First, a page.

*   *   *   *   *

Are You Experienced?—The Jimi Hendrix Experience


Are You Experienced?

                    Lyrics by Jimi Hendrix

If you can just get your mind together
Then come on across to me
We'll hold hands and then we'll watch the sunrise
From the bottom of the sea

But first, are you experienced?
Have you ever been experienced?
Well, I have

I know, I know you probably scream and cry
That your little world won't let you go
But who in your measly little world
Are you trying to prove that
You're made out of gold and, eh, can't be sold

So, are you experienced?
Have you ever been experienced?
Well, I have

Let me prove you . . .

Trumpets and violins I can hear in distance
I think they're calling our names
Maybe now you can't hear them, but you will
If you just take hold of my hand

Oh, but are you experienced?
Have you ever been experienced?
Not necessarily stoned, but beautiful . . .

from Jimi's 1967 album Are You Experienced

*   *   *   *   *

Are You Experienced

By Jimi Hendrix

Widely recognized as one of the most creative and influential musicians of the 20th century, Jimi Hendrix pioneered the explosive possibilities of the electric guitar. Hendrix's innovative style of combining fuzz, feedback and controlled distortion created a new musical form. Because he was unable to read or write music, it is nothing short of remarkable that Jimi Hendrix's meteoric rise in the music took place in just four short years. His musical language continues to influence a host of modern musicians, from George Clinton to Miles Davis, and Steve Vai to Jonny Lang.

Jimi Hendrix, born Johnny Allen Hendrix at 10:15 a.m. on November 27, 1942, at Seattle's King County Hospital, was later renamed James Marshall by his father, James "Al" Hendrix. Young Jimmy (as he was referred to at the time) took an interest in music, drawing influence from virtually every major artist at the time, including B.B. King, Muddy Waters, Howlin' Wolf, Buddy Holly, and Robert Johnson.

Entirely self-taught, Jimmy's inability to read music made him concentrate even harder on the music he heard.

Al took notice of Jimmy's interest in the guitar, recalling, "I used to have Jimmy clean up the bedroom all the time while I was gone, and when I would come home I would find a lot of broom straws around the foot of the bed. I'd say to him, `Well didn't you sweep up the floor?' and he'd say, `Oh yeah,' he did. But I'd find out later that he used to be sitting at the end of the bed there and strumming the broom like he was playing a guitar." Al found an old one-string ukulele, which he gave to Jimmy to play a huge improvement over the broom.

By the summer of 1958, Al had purchased Jimmy a five-dollar, second-hand acoustic guitar from one of his friends. Shortly thereafter, Jimmy joined his first band, The Velvetones. After a three-month stint with the group, Jimmy left to pursue his own interests. The following summer, Al purchased Jimmy his first electric guitar, a Supro Ozark 1560S; Jimmy used it when he joined The Rocking Kings.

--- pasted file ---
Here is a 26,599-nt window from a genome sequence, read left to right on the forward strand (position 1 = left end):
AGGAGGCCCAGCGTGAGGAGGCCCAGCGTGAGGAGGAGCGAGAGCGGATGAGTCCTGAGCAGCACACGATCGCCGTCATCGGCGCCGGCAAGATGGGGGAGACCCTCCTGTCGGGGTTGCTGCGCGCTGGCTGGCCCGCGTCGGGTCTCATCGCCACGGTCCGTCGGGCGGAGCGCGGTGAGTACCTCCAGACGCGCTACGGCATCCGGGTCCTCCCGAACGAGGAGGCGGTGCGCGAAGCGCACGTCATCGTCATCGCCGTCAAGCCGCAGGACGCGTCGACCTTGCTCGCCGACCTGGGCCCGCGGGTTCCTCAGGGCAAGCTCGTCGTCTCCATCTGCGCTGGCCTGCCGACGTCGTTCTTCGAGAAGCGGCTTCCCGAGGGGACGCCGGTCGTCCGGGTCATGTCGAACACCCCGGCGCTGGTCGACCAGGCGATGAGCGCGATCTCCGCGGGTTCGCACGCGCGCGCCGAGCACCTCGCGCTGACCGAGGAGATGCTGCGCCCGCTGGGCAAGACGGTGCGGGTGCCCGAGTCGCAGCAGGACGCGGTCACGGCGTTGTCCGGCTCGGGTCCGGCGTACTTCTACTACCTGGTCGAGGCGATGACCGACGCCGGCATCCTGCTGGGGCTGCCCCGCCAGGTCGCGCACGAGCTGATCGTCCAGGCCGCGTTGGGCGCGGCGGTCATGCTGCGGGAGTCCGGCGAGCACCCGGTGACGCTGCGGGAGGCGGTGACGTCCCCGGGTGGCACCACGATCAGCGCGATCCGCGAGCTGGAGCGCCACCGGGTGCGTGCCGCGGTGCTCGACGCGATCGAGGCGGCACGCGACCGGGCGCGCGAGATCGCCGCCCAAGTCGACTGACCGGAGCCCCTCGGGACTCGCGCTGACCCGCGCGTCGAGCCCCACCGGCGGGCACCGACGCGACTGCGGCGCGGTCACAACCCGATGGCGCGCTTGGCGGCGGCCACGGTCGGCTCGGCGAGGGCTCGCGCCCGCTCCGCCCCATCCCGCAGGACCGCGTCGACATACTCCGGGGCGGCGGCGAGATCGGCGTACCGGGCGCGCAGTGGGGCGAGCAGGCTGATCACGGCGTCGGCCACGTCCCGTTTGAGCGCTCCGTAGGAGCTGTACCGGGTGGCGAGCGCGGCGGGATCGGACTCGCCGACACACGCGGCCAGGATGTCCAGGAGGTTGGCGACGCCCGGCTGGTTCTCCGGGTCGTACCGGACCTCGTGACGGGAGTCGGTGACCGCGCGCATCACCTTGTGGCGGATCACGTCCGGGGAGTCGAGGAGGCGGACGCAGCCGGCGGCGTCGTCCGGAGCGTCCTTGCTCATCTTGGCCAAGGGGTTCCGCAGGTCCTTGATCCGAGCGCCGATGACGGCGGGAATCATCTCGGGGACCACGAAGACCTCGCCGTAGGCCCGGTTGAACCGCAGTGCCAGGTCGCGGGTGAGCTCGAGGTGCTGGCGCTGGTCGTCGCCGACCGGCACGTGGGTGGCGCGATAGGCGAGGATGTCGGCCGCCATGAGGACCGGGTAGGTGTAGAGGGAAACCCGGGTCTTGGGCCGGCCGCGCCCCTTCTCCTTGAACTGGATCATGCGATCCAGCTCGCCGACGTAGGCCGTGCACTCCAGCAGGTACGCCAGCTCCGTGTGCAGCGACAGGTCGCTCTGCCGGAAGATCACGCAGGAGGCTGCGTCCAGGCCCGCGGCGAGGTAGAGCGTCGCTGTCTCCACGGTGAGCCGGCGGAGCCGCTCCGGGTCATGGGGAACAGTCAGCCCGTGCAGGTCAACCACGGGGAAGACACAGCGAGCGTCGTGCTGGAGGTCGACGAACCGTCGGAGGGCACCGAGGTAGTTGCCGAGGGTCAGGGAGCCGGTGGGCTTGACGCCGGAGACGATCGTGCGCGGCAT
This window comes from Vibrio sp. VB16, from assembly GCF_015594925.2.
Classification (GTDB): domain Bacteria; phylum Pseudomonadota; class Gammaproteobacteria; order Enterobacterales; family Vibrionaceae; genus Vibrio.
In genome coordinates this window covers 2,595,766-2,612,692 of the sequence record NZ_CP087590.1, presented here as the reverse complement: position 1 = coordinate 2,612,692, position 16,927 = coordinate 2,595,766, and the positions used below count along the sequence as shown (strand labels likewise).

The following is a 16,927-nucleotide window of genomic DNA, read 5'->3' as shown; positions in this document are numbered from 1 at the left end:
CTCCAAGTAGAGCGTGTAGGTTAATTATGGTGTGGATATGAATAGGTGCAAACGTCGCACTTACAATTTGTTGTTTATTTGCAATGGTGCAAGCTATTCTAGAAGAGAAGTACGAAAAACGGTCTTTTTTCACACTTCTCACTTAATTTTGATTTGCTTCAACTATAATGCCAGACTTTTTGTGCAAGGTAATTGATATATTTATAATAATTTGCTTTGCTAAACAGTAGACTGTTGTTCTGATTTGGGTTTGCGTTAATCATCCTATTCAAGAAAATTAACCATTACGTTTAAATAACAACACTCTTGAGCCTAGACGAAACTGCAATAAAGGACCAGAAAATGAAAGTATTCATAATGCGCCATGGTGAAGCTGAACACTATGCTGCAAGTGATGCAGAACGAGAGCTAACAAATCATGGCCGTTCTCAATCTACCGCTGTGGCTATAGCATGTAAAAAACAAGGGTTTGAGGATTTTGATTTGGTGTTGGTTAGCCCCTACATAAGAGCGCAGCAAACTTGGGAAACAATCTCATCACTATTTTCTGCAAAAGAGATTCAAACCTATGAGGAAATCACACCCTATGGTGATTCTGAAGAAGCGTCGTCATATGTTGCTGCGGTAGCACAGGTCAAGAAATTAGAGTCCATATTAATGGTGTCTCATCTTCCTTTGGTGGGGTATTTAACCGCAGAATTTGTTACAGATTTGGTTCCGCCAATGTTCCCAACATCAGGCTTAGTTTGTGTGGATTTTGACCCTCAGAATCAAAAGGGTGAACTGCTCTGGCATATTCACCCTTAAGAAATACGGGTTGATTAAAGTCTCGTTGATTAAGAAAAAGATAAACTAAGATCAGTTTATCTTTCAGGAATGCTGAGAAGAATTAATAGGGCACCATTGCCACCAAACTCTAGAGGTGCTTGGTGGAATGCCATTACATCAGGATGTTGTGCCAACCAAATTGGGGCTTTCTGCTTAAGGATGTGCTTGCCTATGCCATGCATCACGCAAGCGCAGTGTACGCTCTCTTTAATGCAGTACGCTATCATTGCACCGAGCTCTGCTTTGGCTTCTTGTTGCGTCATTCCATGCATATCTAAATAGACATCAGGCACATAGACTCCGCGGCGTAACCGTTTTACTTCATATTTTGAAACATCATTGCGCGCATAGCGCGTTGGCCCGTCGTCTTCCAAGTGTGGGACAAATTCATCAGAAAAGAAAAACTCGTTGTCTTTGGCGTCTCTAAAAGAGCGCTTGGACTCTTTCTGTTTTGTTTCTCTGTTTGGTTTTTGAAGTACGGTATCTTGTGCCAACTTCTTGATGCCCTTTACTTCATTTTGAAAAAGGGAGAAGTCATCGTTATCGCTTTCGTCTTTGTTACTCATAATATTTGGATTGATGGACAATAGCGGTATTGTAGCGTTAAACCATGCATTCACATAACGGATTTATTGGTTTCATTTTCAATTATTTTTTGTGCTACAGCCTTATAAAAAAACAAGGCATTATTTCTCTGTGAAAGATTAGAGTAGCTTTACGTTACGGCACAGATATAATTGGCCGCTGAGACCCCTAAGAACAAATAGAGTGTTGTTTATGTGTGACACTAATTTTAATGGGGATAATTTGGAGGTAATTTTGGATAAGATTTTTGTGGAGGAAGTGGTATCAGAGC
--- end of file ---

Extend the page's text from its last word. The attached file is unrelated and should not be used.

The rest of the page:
In 1961, Jimmy left home to enlist in the United States Army and in November 1962 earned the right to wear the "Screaming Eagles" patch for the paratroop division. While stationed at Fort Campbell, Kentucky, Jimmy formed The King Casuals with bassist Billy Cox.

After being discharged due to an injury he received during a parachute jump, Jimmy began working as a session guitarist under the name Jimmy James. By the end of 1965, Jimmy had played with several marquee acts, including Ike and Tina Turner, Sam Cooke, the Isley Brothers, and Little Richard. Jimmy parted ways with Little Richard to form his own band, Jimmy James and the Blue Flames, shedding the role of back-line guitarist for the spotlight of lead guitar.

Throughout the latter half of 1965, and into the first part of 1966, Jimmy played the rounds of smaller venues throughout Greenwich Village, catching up with Animals' bassist Chas Chandler during a July performance at Cafe Wha? Chandler was impressed with Jimmy's performance and returned again in September 1966 to sign Hendrix to an agreement that would have him move to London to form a new band.

Switching gears from bass player to manager, Chandler's first task was to change Hendrix's name to "Jimi." Featuring drummer Mitch Mitchell and bassist Noel Redding, the newly formed Jimi Hendrix Experience quickly became the talk of London in the fall of 1966.

The Experience's first single, "Hey Joe," spent ten weeks on the UK charts, topping out at spot No. 6 in early 1967. The debut single was quickly followed by the release of a full-length album Are You Experienced, a psychedelic musical compilation featuring anthems of a generation. Are You Experienced has remained one of the most popular rock albums of all time, featuring tracks like "Purple Haze," "The Wind Cries Mary," "Foxey Lady," "Fire," and "Are You Experienced?"

Although Hendrix experienced overwhelming success in Britain, it wasn't until he returned to America in June 1967 that he ignited the crowd at the Monterey International Pop Festival with his incendiary performance of "Wild Thing." Literally overnight, The Jimi Hendrix Experience became one of most popular and highest grossing touring acts in the world.

Hendrix followed Are You Experienced with Axis: Bold As Love. By 1968, Hendrix had taken greater control over the direction of his music; he spent considerable time working the consoles in the studio, with each turn of a knob or flick of the switch bringing clarity to his vision.

Back in America, Jimi Hendrix built his own recording studio, Electric Lady Studios in New York City. The name of this project became the basis for his most demanding musical release, a two LP collection, Electric Ladyland. Throughout 1968, the demands of touring and studio work took its toll on the group and in 1969 the Experience disbanded.